How much does a divorce cost?

21 July 2015

If your marriage or civil partnership has broken down, divorce or dissolution may be the next step. How much you’ll have to pay in legal and court fees depends on several factors, including your circumstances and where you live in the UK. Our guide explains more about average costs.

Divorce in England and Wales

It will cost £410 to file for divorce or dissolution of a civil partnership in England and Wales. If you don’t want to end your marriage or civil partnership, perhaps for religious reasons, you can file for judicial separation instead. This will cost £365.

Having filed, you need to pay £50 for a consent order, which is a legal document binding you and your ex to the finalised financial arrangement.

If you can’t agree on how your assets should be divided, you’ll need to apply for a financial order so the courts can reach a binding decision. This will cost £255.

Did you know that your pension is classed as an asset and you may have to divide it with your ex if you divorce? Read more...

Divorce in Scotland

Court costs are lower in Scotland than elsewhere in the UK. If the circumstances of the divorce or dissolution are straightforward, for example you don’t have dependents and your financial separation is clear and agreed on, you pay £104.

The fee for more complicated cases is £136 in a sheriff court or £148 in the Court of Session, plus a £60 fee for the decree, which is called a minute.

Divorce in Northern Ireland

The court fee for a divorce of dissolution in Northern Ireland is £200. If the matter is contested by your ex-partner it must be heard in the High Court and will cost £300. If not, it can be heard in a county court for £250. As in England and Wales, you can apply for a judicial separation for £365. It costs a further £75 to finalise your divorce or civil partnership.

If your financial affairs are complicated, you can also apply for ancillary relief to help with splitting finances. This costs £300 in the High Court or £250 in a county court.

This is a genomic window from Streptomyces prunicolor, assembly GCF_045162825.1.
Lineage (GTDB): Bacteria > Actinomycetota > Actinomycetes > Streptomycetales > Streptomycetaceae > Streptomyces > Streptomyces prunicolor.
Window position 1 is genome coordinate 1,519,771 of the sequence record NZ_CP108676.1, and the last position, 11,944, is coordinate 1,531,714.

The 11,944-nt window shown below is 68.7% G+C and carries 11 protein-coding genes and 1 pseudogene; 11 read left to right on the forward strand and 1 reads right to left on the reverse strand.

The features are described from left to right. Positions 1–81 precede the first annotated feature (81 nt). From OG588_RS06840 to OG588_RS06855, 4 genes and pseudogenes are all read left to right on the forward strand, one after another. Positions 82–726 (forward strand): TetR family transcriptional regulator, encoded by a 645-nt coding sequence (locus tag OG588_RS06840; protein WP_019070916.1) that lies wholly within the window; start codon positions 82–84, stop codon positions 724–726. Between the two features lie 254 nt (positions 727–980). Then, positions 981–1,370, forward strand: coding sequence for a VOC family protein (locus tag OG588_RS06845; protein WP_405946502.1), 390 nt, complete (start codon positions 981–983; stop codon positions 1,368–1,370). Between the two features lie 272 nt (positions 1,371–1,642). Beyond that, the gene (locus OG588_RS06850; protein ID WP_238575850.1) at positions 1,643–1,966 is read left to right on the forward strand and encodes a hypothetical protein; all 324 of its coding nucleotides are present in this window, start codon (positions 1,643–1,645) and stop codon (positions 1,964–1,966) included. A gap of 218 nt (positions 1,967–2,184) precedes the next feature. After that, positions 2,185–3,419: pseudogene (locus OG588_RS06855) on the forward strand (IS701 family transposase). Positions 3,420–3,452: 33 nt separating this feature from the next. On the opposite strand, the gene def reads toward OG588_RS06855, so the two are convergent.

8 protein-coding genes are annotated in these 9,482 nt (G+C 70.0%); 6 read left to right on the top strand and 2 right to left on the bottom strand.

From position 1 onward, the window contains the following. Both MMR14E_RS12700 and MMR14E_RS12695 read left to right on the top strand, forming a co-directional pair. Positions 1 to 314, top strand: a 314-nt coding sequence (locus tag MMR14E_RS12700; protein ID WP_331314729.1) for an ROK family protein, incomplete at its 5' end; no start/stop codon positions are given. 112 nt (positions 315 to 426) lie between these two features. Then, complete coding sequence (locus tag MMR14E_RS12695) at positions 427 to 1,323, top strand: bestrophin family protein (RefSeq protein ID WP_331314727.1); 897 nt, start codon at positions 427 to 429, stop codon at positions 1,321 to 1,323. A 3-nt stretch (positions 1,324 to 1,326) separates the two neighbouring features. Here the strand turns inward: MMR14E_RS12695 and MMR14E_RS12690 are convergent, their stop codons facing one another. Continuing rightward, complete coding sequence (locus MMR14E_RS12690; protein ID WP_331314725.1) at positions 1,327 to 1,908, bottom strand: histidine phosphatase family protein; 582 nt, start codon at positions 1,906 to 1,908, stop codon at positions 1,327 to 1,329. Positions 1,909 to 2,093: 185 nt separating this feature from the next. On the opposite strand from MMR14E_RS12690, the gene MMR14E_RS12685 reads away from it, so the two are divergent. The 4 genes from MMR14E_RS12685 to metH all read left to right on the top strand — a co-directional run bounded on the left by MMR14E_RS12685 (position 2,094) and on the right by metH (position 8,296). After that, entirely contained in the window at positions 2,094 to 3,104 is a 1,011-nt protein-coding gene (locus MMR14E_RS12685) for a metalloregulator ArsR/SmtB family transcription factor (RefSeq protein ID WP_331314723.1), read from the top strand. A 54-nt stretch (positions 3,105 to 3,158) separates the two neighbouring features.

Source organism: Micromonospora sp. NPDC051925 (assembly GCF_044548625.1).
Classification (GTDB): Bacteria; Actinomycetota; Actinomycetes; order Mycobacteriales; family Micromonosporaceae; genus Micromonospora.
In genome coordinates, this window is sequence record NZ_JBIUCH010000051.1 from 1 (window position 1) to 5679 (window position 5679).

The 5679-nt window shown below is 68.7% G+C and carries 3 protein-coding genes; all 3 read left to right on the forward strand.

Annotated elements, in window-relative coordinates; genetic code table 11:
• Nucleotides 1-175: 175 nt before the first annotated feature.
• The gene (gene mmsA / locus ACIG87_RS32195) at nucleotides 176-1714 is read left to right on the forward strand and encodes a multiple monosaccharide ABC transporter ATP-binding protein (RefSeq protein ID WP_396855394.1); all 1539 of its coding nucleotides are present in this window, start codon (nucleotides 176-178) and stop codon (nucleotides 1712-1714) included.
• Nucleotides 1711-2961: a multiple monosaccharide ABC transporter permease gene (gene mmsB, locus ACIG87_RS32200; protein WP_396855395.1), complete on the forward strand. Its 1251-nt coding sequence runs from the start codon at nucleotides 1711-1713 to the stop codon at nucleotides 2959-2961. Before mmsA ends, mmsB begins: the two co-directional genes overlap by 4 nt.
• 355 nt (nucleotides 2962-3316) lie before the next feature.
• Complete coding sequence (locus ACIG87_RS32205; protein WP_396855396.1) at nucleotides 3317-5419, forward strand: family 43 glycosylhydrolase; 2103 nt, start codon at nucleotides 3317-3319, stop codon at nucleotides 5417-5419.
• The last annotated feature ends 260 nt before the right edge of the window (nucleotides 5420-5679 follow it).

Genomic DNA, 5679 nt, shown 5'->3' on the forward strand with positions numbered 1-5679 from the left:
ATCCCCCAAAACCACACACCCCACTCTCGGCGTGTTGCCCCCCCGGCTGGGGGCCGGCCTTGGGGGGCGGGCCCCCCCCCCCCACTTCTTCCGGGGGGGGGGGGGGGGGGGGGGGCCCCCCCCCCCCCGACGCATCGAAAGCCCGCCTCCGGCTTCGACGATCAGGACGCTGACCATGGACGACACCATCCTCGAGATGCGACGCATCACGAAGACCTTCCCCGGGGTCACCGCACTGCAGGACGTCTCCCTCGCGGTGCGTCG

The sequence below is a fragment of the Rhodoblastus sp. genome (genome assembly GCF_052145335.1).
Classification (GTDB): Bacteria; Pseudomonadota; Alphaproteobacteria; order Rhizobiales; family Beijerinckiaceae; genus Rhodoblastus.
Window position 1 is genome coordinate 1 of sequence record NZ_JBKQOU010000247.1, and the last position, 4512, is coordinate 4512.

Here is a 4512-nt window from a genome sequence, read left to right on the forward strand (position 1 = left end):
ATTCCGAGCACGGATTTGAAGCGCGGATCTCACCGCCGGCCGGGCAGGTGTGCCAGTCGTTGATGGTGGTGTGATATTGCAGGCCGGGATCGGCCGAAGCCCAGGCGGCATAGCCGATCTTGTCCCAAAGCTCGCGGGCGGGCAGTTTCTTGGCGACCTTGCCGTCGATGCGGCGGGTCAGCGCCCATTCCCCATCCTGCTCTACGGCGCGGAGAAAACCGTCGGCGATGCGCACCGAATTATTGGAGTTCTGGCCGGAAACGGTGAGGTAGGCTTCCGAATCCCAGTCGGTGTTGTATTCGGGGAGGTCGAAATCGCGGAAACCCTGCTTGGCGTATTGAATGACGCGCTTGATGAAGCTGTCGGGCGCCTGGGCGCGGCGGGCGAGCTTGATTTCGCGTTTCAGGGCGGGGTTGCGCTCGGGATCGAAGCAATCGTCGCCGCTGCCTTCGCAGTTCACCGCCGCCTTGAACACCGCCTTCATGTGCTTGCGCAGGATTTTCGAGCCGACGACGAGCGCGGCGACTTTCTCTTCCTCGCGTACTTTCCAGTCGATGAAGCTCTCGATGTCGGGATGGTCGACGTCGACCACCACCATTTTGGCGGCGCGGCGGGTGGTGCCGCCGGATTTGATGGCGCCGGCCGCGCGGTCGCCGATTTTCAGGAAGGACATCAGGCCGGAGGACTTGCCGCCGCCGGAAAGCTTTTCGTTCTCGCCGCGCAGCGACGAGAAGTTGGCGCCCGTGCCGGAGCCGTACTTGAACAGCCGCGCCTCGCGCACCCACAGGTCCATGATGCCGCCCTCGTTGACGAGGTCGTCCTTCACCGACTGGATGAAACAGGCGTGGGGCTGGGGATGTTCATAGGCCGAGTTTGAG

Solicitor’s costs

Where there are disputes, you may need a solicitor. Most legal firms provide a fixed-fee service, typically for uncontested financial settlements, which start at £250 plus VAT – excluding court costs. This arrangement doesn’t usually include tackling disputes over pensions and other complex issues.

The complicated nature of divorce sometimes means you may not be able to use a fixed-fee service. If so, you can expect to pay between £2,000 and £3,000 for a negotiated financial settlement, although costs in excess of £30,000 plus VAT are not unheard of in contentious cases.

There is no longer any legal aid funding available to pay for the cost of using a solicitor unless you have been a recent victim of domestic violence.

Find out how to protect your financial assets when you divorce...

Online services

It’s worth seeing whether you could save money by using an online service, which can cost up to £400 if managed by a solicitor or between £40 and £200 if not. Be sure to check what you’re getting for your money, though, as services vary.

Collaborative lawyers

Collaborative family solicitors work with both parties, with the intention of resolving differences through mediation rather than using the courts. Their fees vary between around £8,000 and £15,000.

Mediation services

Mediators try to help couples resolve their disputes in an amicable manner, and so keep costs down. You can expect to pay from £100 an hour.

You can still get legal aid funding to pay for mediation if you’re eligible for it. Although you won’t get legal advice, you can get information about the law to help you both reach a settlement. A mediated agreement isn’t legally binding but you can get it turned into a legal agreement by applying to the court.

Even if you are thinking of using a solicitor, it’s generally considered a good idea to try mediation first. If you can’t afford a solicitor this may be your best way to reach a settlement if you can get your ex to attend the sessions.

All information accurate at time of publication

This article is provided by the Money Advice Service.

Money Advice Service

The opinions expressed are those of the author and are not held by Saga unless specifically stated.

The material is for general information only and does not constitute investment, tax, legal, medical or other form of advice. You should not rely on this information to make (or refrain from making) any decisions. Always obtain independent, professional advice for your own particular situation.